In this post, we will walk through the on-boarding workflow to carry out the security analysis of the code repository and generate recommendations for a Java application.

 

Security workflow overview:

The new security workflow, introduced for CodeGuru reviewer, utilizes the source code and build artifacts to generate recommendations. The security detector evaluates build artifacts to generate security-related recommendations whereas other detectors continue to scan the source code to generate recommendations. With the use of build artifacts for evaluation, the detector can carry out a whole-program inter-procedural analysis to discover issues that are caused across your code (e.g., hardcoded credentials in one file that are passed to an API in another) and can reduce false-positives by checking if an execution path is valid or not. You must provide the source code .zip file as well as the build artifact .zip file for a complete analysis.

Customers can run a security scan when they create a repository analysis. CodeGuru Reviewer provides an additional option to get both code and security recommendations. As explained in the following sections, CodeGuru Reviewer will create an Amazon Simple Storage Service (Amazon S3) bucket in your AWS account for that region to upload or copy your source code and build artifacts for the analysis. This repository analysis option can be run on Java code from any repository.

 

Prerequisites

Prepare the source code and artifact zip files: If you do not have your Java code locally, download the source code that you want to evaluate for security and zip it. Similarly, if needed, download the build artifact .jar file for your source code and zip it. It will be required to upload the source code and build artifact as separate .zip files as per the instructions in subsequent sections. Thus even if it is a single file (eg. single .jar file), you will still need to zip it. Even if the .zip file includes multiple files, the right files will be discovered and analyzed by CodeGuru. For our sample test, we will use src.zip and jar.zip file, saved locally.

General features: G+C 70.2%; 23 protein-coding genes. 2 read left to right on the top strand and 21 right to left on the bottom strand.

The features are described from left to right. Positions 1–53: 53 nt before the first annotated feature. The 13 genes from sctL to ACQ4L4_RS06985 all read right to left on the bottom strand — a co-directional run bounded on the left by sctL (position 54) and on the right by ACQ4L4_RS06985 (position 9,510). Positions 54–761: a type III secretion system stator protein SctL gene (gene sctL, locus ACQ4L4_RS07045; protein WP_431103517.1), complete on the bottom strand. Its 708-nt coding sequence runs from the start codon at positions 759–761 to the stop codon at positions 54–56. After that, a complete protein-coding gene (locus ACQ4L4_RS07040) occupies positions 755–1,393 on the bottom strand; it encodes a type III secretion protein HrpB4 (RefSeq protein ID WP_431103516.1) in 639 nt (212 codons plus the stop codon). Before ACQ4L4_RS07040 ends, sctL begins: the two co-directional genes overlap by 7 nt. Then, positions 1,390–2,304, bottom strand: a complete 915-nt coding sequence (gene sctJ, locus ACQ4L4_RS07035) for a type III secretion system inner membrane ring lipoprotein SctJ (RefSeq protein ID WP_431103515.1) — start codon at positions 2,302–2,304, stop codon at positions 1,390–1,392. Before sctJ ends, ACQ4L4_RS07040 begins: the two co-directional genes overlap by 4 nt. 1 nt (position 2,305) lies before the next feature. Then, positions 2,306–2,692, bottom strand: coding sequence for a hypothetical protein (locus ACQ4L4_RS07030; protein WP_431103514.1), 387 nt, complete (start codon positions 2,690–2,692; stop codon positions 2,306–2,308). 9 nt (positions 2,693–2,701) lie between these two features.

Creating an S3 bucket repository association:

This section summarizes the high-level steps to create the association of your S3 bucket repository.

1. On the CodeGuru console, choose Code reviews.

2. On the Repository analysis tab, choose Create repository analysis.

Screenshot of initiating the repository analysis

Figure: Screenshot of initiating the repository analysis

 

3. For the source code analysis, select Code and security recommendations.

4. For Repository name, enter a name for your repository.

5. Under Additional settings, for Code review name, enter a name for trackability purposes.

6. Choose Create S3 bucket and associate.

Screenshot to show selection of Security Code Analysis

Figure: Screenshot to show selection of Security Code Analysis

It takes a few seconds to create a new S3 bucket in the current Region. When it completes, you will see the below screen.

Screenshot for Create repository analysis showing S3 bucket created

Figure: Screenshot for Create repository analysis showing S3 bucket created

 

7. Choose Upload to the S3 bucket option and under that choose Upload source code zip file and select the zip file (src.zip) from your local machine to upload.

Screenshot of popup to upload code and artifacts from S3 bucket

Figure: Screenshot of popup to upload code and artifacts from S3 bucket

 

8. Similarly, choose Upload build artifacts zip file and select the zip file (jar.zip) from your local machine and upload.

 

Screenshot for Create repository analysis showing S3 paths populated

Figure: Screenshot for Create repository analysis showing S3 paths populated

 

Alternatively, you can always upload the source code and build artifacts as zip file from any of your existing S3 bucket as below.

9. Choose Browse S3 buckets for existing artifacts and upload from there as shown below:

 

Screenshot to upload code and artifacts from S3 bucket

Figure: Screenshot to upload code and artifacts from an existing S3 bucket

 

10. Now click Create repository analysis and trigger the code review.

A new pending entry is created as shown below.

 

Screenshot of code review in Pending state

Figure: Screenshot of code review in Pending state